The B3-A was a twin-engine biplane bomber, among the last biplanes used by the United States Army. Each 48 foot-long airplane was operated by a crew of five and had a less than dazzling cruising speed of 98 miles per hour with a service ceiling lower than the 13,679-foot summit of Mauna Loa.

The U.S. Army planes dropped bombs, targeting the lava channels and tubes just below the vents at 8,600 ft hoping to divert the flow near its source. The results of the bombing were immediately declared a success by the good Doctor Jaggar. In the resulting news reels, the USAAC was credited with saving Hilo and its waterworks. To this date, the 23rd Bomb Squadron still officially takes credit for saving Hilo from destruction by lava.

Doctor Jaggar who claimed his plans saved Hilo in 1935 by arranging the bombing of a lava flow.

Doctor Jaggar who claimed his plans saved Hilo in 1935 by arranging the bombing of a lava flow.

Jagger wrote that “the violent release of lava, of gas and of hydrostatic pressures at the source robbed the lower flow of its substance, and of its heat.”

Indeed, the lava stopped flowing on January 2, 1936.

However, the efficacies of the lava bombing and the science behind the idea have been disputed ever since the 1930s.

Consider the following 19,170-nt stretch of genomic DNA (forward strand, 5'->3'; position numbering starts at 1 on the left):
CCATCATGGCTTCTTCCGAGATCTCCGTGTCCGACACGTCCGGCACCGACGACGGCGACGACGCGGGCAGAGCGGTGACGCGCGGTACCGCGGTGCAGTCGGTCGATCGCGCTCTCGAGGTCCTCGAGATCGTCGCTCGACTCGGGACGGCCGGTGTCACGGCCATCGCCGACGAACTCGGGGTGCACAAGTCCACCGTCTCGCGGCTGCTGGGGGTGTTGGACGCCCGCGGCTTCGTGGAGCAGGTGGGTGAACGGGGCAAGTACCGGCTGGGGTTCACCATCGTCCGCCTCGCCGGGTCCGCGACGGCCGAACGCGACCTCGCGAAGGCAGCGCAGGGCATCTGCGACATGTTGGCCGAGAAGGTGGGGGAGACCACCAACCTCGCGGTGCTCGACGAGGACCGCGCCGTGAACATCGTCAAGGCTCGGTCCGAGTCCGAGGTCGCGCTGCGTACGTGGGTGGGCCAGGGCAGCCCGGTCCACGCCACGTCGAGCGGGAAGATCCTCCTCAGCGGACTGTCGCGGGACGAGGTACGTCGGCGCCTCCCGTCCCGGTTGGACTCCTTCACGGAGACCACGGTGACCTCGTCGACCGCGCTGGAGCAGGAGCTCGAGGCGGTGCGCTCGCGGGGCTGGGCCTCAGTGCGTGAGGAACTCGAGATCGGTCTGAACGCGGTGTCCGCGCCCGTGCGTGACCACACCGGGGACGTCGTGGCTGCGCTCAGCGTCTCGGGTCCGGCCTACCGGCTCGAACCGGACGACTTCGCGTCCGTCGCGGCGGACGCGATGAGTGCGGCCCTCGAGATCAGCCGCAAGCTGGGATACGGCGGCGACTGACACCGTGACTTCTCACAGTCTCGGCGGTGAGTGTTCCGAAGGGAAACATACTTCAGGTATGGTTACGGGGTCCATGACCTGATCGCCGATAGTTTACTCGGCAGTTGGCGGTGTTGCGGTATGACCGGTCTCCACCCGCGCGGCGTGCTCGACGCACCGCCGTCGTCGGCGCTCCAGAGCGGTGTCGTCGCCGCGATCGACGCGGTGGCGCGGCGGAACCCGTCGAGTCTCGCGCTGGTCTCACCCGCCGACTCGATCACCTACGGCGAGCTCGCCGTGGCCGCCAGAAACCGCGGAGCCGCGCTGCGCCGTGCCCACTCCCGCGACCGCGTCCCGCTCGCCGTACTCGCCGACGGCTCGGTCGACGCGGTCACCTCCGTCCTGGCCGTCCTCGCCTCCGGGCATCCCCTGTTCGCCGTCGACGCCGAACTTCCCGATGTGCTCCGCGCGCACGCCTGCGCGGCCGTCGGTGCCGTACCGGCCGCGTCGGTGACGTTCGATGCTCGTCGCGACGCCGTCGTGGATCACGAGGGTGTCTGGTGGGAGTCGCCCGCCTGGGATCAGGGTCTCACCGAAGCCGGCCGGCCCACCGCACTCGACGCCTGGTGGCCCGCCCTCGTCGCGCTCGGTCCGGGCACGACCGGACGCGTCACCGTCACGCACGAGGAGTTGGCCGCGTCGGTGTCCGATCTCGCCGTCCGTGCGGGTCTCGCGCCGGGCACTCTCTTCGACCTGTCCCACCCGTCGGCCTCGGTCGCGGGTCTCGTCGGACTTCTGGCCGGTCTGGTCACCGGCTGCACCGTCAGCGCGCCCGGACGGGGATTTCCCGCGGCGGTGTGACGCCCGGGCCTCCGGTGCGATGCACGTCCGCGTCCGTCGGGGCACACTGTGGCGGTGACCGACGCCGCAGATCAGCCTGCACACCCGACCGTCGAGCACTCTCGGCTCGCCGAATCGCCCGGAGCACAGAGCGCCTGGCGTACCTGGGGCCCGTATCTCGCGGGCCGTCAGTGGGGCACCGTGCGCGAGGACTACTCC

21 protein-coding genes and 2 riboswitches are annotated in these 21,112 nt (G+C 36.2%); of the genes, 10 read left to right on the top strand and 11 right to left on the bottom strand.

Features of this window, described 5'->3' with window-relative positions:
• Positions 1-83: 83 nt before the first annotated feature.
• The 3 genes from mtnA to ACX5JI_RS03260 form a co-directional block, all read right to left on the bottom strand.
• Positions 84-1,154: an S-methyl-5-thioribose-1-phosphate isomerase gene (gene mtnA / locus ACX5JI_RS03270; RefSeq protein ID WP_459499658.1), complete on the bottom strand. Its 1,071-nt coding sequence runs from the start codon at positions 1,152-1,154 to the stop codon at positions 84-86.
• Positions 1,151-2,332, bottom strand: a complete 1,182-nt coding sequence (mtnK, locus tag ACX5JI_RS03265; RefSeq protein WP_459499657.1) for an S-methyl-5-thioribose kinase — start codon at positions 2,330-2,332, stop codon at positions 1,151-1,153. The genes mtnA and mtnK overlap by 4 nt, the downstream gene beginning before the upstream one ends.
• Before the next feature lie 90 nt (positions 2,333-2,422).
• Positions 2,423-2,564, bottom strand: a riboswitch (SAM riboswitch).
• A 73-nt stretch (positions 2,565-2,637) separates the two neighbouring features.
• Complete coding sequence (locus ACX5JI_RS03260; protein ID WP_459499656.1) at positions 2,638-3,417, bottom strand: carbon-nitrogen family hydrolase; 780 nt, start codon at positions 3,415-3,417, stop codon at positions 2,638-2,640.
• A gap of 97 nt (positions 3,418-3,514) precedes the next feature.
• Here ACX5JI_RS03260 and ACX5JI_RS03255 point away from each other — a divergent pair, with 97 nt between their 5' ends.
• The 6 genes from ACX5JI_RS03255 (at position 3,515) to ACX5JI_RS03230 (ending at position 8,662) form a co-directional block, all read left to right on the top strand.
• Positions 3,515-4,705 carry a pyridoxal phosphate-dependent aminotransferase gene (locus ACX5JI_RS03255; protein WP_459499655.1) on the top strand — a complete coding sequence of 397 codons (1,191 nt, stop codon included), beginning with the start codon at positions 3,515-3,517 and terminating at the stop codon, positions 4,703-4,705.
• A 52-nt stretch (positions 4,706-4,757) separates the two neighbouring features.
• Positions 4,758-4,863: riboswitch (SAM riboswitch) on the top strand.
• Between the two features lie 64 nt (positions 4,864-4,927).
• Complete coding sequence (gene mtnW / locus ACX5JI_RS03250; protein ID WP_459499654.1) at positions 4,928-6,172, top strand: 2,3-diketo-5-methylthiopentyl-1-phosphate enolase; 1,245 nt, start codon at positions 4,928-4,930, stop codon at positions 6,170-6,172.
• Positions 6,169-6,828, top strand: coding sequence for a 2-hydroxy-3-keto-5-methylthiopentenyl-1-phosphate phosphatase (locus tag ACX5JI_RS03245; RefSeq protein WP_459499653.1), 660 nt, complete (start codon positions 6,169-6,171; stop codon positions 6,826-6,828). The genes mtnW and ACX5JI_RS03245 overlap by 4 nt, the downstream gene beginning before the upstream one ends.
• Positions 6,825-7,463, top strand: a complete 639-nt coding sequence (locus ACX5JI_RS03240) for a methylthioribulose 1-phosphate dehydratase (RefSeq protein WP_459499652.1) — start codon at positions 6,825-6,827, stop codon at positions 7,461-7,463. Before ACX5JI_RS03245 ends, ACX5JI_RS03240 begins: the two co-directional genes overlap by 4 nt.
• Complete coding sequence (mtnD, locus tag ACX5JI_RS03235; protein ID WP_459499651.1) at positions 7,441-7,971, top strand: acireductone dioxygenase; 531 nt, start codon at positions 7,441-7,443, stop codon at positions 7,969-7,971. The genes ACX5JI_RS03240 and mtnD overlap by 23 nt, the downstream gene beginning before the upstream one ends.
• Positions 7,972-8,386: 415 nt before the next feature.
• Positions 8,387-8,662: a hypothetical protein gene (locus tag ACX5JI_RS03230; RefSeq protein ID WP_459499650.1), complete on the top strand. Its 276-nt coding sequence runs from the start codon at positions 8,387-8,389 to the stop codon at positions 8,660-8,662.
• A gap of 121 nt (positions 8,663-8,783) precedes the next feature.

The modern scientific conclusion is that Dr. Jaggar’s assessment was vastly overstated and the lava flow stopped entirely by coincidence.

In effect, the small Mk I bombs were a pointless and futile effort.

Just five months later, in a bizarre twist, the Mauna Loa volcano again erupted, once again threatening Hilo. Once again, US Army aviation assets were called in for the job, this time using more modern B18s. Their bombs proved equally ineffective; in other words, a thorough waste of otherwise good munitions in the view of later scientists who have studied the matters closely. That wasn’t the end of the “bomb the volcano” trend, however, and bombs were similarly used to “thwart” another Hilo-bound Mauna Loa flow in 1942. Mauna Loa can be such a tease.

So, could one successfully use bombs to divert lava flows? The question remains alive today and was floated in discussions relating to the current lava flows from Kilauea Carter than have threatened Pahoa as recently as this year.